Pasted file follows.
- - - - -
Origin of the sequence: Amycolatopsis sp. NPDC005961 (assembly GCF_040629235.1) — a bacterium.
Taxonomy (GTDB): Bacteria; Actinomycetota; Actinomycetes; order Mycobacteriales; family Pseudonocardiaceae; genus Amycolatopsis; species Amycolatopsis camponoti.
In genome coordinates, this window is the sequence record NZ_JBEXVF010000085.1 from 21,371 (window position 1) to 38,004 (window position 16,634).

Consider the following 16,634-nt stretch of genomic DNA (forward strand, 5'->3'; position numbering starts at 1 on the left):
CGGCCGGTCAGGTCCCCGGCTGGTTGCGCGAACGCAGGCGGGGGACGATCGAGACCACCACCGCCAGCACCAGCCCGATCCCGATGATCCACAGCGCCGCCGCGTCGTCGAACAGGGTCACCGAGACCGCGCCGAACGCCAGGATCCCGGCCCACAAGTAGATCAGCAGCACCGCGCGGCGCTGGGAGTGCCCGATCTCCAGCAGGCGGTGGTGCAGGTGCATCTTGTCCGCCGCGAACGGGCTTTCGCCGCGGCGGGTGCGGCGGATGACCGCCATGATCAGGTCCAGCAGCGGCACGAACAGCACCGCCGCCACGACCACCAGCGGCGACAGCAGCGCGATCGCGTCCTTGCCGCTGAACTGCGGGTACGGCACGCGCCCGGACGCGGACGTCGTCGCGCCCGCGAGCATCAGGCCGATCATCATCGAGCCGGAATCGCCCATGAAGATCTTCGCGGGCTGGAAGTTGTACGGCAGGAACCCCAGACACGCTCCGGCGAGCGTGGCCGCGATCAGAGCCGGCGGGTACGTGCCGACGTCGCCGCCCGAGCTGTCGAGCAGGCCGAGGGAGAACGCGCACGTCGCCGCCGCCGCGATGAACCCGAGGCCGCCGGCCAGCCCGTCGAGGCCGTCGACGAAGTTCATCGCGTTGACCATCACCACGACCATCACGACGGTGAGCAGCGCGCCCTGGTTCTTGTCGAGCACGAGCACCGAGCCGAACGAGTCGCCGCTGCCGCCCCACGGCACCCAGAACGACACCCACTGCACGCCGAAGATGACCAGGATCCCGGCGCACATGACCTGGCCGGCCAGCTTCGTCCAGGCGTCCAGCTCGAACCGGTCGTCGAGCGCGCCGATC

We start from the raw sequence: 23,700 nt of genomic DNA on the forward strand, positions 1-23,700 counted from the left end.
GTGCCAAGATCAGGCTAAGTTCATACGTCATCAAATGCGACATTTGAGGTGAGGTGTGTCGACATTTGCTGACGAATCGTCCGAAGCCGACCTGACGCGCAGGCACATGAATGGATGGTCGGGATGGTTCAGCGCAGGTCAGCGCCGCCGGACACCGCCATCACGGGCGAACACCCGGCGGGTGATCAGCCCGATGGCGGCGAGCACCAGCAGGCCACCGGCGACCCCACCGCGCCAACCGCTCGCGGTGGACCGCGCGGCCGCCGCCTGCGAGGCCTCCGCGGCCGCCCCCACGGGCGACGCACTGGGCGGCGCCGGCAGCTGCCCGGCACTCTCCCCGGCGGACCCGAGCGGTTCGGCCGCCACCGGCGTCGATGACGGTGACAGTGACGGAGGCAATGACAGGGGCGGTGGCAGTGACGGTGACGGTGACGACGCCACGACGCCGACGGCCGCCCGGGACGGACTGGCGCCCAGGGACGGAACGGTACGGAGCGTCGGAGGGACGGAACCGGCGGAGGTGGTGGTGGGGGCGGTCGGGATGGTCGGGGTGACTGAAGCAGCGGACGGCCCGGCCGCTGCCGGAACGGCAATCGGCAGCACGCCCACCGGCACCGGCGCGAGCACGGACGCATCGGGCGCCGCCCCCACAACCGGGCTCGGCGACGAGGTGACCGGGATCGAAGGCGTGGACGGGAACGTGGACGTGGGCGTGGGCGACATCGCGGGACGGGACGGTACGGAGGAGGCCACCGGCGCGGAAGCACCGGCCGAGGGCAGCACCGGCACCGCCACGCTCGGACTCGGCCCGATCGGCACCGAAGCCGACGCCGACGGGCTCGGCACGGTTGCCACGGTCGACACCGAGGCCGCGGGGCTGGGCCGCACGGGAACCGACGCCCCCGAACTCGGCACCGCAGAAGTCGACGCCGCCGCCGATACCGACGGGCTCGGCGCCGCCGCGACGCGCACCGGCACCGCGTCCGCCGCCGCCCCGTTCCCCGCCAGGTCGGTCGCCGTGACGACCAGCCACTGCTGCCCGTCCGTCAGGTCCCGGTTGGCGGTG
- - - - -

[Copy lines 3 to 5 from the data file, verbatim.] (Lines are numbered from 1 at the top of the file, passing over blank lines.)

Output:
In genome coordinates, this window is the sequence record NZ_JBEXVF010000085.1 from 21,371 (window position 1) to 38,004 (window position 16,634).

Consider the following 16,634-nt stretch of genomic DNA (forward strand, 5'->3'; position numbering starts at 1 on the left):
CGGCCGGTCAGGTCCCCGGCTGGTTGCGCGAACGCAGGCGGGGGACGATCGAGACCACCACCGCCAGCACCAGCCCGATCCCGATGATCCACAGCGCCGCCGCGTCGTCGAACAGGGTCACCGAGACCGCGCCGAACGCCAGGATCCCGGCCCACAAGTAGATCAGCAGCACCGCGCGGCGCTGGGAGTGCCCGATCTCCAGCAGGCGGTGGTGCAGGTGCATCTTGTCCGCCGCGAACGGGCTTTCGCCGCGGCGGGTGCGGCGGATGACCGCCATGATCAGGTCCAGCAGCGGCACGAACAGCACCGCCGCCACGACCACCAGCGGCGACAGCAGCGCGATCGCGTCCTTGCCGCTGAACTGCGGGTACGGCACGCGCCCGGACGCGGACGTCGTCGCGCCCGCGAGCATCAGGCCGATCATCATCGAGCCGGAATCGCCCATGAAGATCTTCGCGGGCTGGAAGTTGTACGGCAGGAACCCCAGACACGCTCCGGCGAGCGTGGCCGCGATCAGAGCCGGCGGGTACGTGCCGACGTCGCCGCCCGAGCTGTCGAGCAGGCCGAGGGAGAACGCGCACGTCGCCGCCGCCGCGATGAACCCGAGGCCGCCGGCCAGCCCGTCGAGGCCGTCGACGAAGTTCATCGCGTTGACCATCACCACGACCATCACGACGGTGAGCAGCGCGCCCTGGTTCTTGTCGAGCACGAGCACCGAGCCGAACGAGTCGCCGCTGCCGCCCCACGGCACCCAGAACGACACCCACTGCACGCCGAAGATGACCAGGATCCCGGCGCACATGACCTGGCCGGCCAGCTTCGTCCAGGCGTCCAGCTCGAACCGGTCGTCGAGCGCGCCGATC